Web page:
Weatherford Democrat

Community News Network

October 23, 2013

For kids, toning up the body may be a good way to tone up the mind

There's little dispute that physical activity is good for kids: It not only helps develop muscles and fend off obesity, it also offers opportunities to socialize and learn new skills. Getting kids active is a key component of first lady Michelle Obama's Let's Move campaign, which says "children need 60 minutes of play with moderate to vigorous activity every day to grow up to a healthy weight."

Can physical activity also help improve a child's academic performance?

"This is a very consistent finding, that physically fit kids do better in school," says James Sallis, a professor of family and preventive medicine at the University of California at San Diego, who has long worked on preventing childhood obesity.

A recent report from the Institute of Medicine asserts that "children who are more active show greater attention, have faster cognitive processing speed, and perform better on standardized academic tests than children who are less active."

A strong body of research supports the link between physical fitness and test scores. In one study, for example, nearly 2,000 California schoolchildren who were outside a "healthy fitness zone" — a 12-year-old who took longer than 12 minutes to run a mile would be outside that zone — scored lower on state standardized tests than those who were more fit.

A similar study in Nebraska assessed the fitness of schoolchildren in a shuttle run, in which kids run a back-and-forth lap in a set time. The kids who performed best on this test scored higher on both the math and reading portions of state standardized exams.

While compelling, such evidence does not prove that fitness is the cause of higher test scores. Fitness in kids also tends to correlate with higher socioeconomic status, which is strongly predictive of academic achievement.

The more important question is: Does adding opportunities for physical activity during the school day boosts kids' capacity to learn?

The research on this question is still in its early stages, but the evidence is beginning to suggest that the answer is yes.

One recent study conducted in Georgia invited 111 inactive, overweight kids, age 7 to 11, to participate in an after-school exercise program, during which they were active for at least 20 minutes. Another 60 kids, also overweight, were wait-listed and served as controls. After 13 weeks, the kids in the exercise program performed better than the controls on tests of mental tasks such as planning, organizing and strategizing, as well as on standardized math tests.

In Kansas, an intervention designed to combat obesity also found a link between physical activity and learning. In the study, teachers at 14 elementary schools were trained to teach lessons using movement; for example, students might hop or run to letters on the floor to spell words or might solve 2+2=4 by moving their bodies rather than blocks. Ten other schools served as controls; their teachers received no training.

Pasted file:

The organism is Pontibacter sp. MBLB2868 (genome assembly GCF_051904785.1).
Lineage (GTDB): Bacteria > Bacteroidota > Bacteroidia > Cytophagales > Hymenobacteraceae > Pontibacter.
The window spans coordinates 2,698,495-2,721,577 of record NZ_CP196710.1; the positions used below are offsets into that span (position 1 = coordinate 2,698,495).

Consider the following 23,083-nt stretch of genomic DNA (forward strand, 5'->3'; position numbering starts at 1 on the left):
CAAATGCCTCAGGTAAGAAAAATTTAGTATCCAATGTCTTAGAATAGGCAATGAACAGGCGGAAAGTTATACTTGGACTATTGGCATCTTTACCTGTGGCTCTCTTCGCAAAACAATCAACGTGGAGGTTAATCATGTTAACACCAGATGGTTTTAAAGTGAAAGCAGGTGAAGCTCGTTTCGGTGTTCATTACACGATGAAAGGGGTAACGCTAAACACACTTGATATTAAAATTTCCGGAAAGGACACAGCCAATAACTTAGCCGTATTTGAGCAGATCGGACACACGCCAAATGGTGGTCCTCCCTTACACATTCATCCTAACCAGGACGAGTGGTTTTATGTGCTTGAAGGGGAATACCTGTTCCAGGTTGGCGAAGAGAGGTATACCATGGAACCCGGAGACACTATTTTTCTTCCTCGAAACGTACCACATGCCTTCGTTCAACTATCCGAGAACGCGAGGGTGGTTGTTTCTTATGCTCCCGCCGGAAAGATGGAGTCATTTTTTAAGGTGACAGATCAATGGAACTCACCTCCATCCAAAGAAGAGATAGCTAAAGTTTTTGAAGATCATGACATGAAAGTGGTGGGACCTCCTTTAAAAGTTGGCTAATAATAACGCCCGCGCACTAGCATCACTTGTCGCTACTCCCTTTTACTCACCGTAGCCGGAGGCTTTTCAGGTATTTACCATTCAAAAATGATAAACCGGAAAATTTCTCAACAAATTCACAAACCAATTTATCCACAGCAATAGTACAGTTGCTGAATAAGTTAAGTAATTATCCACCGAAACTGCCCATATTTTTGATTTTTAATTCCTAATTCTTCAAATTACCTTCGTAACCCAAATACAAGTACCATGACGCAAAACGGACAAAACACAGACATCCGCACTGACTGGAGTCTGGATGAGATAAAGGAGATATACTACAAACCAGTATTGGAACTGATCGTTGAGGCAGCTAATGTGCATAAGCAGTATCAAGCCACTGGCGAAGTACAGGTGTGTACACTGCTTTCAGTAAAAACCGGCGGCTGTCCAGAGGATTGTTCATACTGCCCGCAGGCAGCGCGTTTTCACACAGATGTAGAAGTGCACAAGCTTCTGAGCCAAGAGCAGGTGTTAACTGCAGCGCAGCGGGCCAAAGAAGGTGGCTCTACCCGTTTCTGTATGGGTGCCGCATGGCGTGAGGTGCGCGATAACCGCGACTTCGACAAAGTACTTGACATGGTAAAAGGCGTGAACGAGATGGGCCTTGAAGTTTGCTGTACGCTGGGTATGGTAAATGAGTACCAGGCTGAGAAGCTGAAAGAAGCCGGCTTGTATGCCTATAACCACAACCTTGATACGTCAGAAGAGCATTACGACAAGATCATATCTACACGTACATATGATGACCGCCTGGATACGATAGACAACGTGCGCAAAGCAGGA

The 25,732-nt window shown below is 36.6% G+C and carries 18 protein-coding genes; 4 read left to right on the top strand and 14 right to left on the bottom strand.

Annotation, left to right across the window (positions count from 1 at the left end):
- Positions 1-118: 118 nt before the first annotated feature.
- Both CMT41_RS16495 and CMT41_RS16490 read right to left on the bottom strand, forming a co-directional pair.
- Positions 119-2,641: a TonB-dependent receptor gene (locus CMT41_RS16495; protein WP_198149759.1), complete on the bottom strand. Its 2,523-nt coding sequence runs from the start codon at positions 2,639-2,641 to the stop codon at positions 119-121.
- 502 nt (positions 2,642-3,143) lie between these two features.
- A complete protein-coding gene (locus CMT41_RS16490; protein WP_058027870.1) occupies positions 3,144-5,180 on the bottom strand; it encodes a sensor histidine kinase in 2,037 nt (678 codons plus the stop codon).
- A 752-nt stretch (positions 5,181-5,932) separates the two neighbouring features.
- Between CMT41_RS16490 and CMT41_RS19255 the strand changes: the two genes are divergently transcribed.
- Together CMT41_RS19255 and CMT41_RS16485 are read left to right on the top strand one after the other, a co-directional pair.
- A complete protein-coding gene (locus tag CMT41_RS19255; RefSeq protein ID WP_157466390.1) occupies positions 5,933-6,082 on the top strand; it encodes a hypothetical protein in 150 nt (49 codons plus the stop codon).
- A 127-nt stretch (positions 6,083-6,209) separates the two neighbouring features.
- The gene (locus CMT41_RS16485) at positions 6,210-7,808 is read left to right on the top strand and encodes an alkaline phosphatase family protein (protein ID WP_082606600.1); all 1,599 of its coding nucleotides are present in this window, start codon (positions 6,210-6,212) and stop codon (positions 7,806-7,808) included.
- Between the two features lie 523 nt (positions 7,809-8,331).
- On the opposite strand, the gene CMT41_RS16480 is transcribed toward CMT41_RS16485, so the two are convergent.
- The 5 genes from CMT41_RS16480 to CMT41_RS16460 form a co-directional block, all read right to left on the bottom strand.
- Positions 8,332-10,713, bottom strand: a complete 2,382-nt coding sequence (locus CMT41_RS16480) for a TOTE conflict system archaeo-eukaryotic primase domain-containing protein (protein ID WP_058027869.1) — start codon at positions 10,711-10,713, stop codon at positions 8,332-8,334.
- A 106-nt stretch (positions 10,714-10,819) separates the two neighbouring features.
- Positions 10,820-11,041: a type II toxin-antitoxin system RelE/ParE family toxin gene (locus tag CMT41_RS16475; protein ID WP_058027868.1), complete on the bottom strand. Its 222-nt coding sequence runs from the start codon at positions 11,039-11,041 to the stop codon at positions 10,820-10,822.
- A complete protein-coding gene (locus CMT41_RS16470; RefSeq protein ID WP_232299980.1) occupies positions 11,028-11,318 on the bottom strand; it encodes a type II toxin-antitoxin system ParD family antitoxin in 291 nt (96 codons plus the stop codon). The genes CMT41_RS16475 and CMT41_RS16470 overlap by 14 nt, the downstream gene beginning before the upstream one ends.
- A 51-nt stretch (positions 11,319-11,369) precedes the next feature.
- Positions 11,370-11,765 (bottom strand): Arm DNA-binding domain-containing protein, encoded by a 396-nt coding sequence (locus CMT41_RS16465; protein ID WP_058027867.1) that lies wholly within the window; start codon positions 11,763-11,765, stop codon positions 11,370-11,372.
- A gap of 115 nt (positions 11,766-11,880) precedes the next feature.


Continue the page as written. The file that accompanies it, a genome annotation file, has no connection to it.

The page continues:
The added activity had positive effects on body weight. In the schools where activity was added, 21.8 percent of children who were at risk for obesity moved into the normal range for body mass index (a measure of weight that takes height into account); in the control schools, 16.8 percent of at-risk kids moved to normal.

Study co-author Joseph Donnelly, director of the Center for Physical Activity and Weight Management at the University of Kansas in Lawrence, says he added a measure of academic performance almost as an afterthought, "to show, at minimum, that we were not disrupting the classroom," he says.

What happened surprised the researchers: Scores on a 30-minute standardized test of reading, writing and math were higher in the schools that used active lessons than in the schools that didn't.

Though it is too early to draw broad conclusions from these studies, the evidence is mounting that physical activity is even more beneficial than previously thought. How this translates into children's lives — where video games and other sedentary activities are a constant allure — is a challenge parents and schools face together.

One promising idea, called SPARK, was developed by Sallis in 1989. It includes a curriculum of activities, available for a fee, that use simple equipment and are led by parents, who conduct before-school and recess-time activities, and by teachers, who incorporate "brain breaks" during classroom time.

Another is a 45-minute before-school program, BOKS. Funded by Reebok, BOKS trains a teacher or parent in how to lead exercises and games to get kids moving.

Sports and lessons in dance or karate are other ways kids get physical activity. But Sallis advises parents to check the quality of such organized activities: The kids "should be active at least 50 percent of the time. A lot of programs don't meet that goal."

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